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Shown are riders at a mountain-biking event in Burnsville, Minn. Submitted photos

Startup league picks RF for series event, pedals dual purpose

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The Minnesota High School Cycling League chose the hillside trails of Whitetail Ridge Corporate Park as the location for an Oct. 6-7 event that is expected to bring about 500 people to River Falls and is the third race of the league's inaugural series.

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Gary Sjoquist started the new high school league -- he's an avid racer of mountain bikes and works in the industry. He praises the local trails, which were established and maintained by the local Kinni Off Road Cyclists (KORC).

He said it is a "great place to ride" and a good reason to "cross the border."

Sjoquist mentions that a portion of the race proceeds will go to make a cash donation to the nonprofit club.

"It's just a great place to come and ride," he said about the local trails.

He requested at the July 24 City Council meeting River Falls' assistance in the form of public works time and equipment in mowing the grass and delivering picnic tables, trash cans and barricades. The council approved his request.

Sjoquist, a UW-River Falls graduate, said he also picked the local spot as a way of planting the idea that a similar high school league would be possible in western Wisconsin.

As the person starting and now operating the Minnesota league, he's had questions from people in the area about the sport, racing and starting a league.

The league director said there are plenty of volunteer opportunities for those who want an inside look, "People who are interested can help run the (Oct.) race."

League of its own

Sjoquist says the startup Minnesota league is for males and females in grades 9-12. Both genders don't ride together, but their scores are tallied as a team.

Sjoquist likes the sport because everyone gets a chance to ride for the team and score points toward the aggregated score -- nobody "rides the bench."

He said some kids who may not be drawn to traditional sports, might enjoy mountain biking a lot. Though it is mildly competitive in that schools compete against each other and there is a 'win' at stake, the activity is mostly social, fun and good exercise.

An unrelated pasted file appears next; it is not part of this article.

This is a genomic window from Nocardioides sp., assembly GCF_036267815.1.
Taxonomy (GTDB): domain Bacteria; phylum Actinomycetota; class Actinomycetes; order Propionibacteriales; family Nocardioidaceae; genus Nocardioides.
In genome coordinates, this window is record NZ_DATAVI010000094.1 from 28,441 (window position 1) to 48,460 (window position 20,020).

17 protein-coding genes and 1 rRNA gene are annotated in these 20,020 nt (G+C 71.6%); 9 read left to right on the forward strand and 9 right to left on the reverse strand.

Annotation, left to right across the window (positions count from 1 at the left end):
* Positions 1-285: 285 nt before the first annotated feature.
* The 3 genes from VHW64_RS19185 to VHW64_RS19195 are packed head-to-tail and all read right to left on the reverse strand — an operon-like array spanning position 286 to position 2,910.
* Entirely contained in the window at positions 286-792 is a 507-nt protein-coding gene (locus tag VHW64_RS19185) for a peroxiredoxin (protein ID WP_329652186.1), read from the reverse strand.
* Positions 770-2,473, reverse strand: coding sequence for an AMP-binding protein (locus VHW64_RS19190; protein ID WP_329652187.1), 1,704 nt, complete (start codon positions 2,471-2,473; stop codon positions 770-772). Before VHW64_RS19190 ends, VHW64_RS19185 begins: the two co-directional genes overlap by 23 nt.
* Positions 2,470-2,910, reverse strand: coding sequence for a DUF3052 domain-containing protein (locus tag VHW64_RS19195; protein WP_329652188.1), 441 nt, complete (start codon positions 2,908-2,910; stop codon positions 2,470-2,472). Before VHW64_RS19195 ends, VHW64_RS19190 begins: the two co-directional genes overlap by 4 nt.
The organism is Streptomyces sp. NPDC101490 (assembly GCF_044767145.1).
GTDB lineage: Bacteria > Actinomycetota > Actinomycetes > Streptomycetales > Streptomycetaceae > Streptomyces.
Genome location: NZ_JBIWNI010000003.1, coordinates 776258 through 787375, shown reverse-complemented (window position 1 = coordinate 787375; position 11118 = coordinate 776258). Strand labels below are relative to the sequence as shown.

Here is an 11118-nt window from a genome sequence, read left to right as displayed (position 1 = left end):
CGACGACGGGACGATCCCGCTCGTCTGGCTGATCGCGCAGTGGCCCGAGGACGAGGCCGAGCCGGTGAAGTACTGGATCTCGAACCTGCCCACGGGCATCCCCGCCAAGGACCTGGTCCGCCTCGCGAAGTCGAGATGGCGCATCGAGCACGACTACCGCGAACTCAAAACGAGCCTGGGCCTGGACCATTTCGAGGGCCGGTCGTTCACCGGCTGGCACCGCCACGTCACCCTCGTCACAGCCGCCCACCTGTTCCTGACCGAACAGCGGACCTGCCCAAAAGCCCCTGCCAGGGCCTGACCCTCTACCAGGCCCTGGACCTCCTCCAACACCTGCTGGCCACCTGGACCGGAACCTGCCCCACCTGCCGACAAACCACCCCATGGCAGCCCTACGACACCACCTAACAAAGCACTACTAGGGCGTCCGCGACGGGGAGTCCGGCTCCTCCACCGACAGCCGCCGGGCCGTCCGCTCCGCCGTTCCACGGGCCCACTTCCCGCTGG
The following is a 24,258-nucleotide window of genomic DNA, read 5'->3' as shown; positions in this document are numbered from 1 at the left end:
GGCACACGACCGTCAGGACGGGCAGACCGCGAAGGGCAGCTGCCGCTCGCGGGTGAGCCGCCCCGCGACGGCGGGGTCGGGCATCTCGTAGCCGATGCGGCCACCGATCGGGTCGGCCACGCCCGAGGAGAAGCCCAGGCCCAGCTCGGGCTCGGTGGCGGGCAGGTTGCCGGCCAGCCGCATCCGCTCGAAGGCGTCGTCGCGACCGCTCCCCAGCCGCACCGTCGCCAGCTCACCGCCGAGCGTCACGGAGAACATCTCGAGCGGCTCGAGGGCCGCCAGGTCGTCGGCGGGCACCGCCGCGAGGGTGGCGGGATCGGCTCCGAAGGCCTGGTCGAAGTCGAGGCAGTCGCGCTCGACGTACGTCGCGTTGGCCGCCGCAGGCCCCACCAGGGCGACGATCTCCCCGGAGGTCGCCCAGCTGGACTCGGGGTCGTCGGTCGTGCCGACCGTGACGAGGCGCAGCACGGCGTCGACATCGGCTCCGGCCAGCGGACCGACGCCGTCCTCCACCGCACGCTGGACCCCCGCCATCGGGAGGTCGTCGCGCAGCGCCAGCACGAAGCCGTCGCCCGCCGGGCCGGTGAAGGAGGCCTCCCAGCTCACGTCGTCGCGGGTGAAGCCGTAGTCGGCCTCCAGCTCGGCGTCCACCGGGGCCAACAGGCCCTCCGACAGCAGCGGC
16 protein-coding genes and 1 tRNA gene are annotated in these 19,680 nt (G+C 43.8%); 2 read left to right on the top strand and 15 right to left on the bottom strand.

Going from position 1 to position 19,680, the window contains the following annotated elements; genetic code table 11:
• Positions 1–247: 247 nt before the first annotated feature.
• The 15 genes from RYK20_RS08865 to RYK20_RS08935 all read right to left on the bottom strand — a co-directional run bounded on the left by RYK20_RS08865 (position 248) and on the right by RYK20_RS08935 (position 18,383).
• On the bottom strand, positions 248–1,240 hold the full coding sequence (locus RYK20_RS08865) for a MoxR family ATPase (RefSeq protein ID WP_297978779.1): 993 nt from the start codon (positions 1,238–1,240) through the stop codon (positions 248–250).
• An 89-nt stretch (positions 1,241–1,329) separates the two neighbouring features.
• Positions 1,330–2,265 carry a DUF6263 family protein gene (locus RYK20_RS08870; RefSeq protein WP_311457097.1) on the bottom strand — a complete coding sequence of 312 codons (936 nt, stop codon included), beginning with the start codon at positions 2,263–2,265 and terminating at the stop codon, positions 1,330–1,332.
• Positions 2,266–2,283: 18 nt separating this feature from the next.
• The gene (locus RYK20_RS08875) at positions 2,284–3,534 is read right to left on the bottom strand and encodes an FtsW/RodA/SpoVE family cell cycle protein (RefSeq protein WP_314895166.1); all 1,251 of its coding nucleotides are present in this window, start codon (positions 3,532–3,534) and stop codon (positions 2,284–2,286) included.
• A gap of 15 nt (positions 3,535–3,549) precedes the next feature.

He said the first two races in their series are on flat terrain -- the third one in River Falls introduces them to hills. The number of laps they do depends on their age.

It also gets kids outdoors and helps them build a sense of accomplishment and belonging. One of the league's main principles is inclusivity. Sjoquist goes a step further to say that cycling of all kinds is good in general for families, communities and the economy.

Sometimes the kids start the sport, and the family joins them, "It really is a lifelong activity that they can do together," he said.

He says the startup league consists of 18 different communities that have assembled teams. The goal for the River Falls race is to have 200 riders at the starting line.

The races will happen in different locations so the riders get different experiences.

"I'd like to make it an annual event but don't know yet if that will happen," said Sjoquist about if the race will happen in River Falls again.

The startup league generally takes someone like him to volunteer to put it together and lead the group. He started looking into it in 2010.

The league starter says he has the good fortune of working for Quality Bicycle Products -- the biggest bike-parts distributor on the planet -- as a bicycling advocate. He said the league technically does mountain biking but is named with the word cycling so it is not restricted to one kind of biking in the future.

Sjoquist said it is among his goals to establish mountain biking as a high school sport by 2020. He said Minnesota is the sixth state to start one.

He said people can learn more online from the National Interscholastic Cycling Association (NICA), which is the governing body for mountain-bike racing -- go to www.nationalmtb.org; his e-mail address is also listed there.

People can also learn more at the Oct. 6-7 event in River Falls, which offers "pre-ride" runs for kids and their parents the first day and competition the second day.

Said Sjoquist: "We'll be racing all day Sunday (Oct. 7)."

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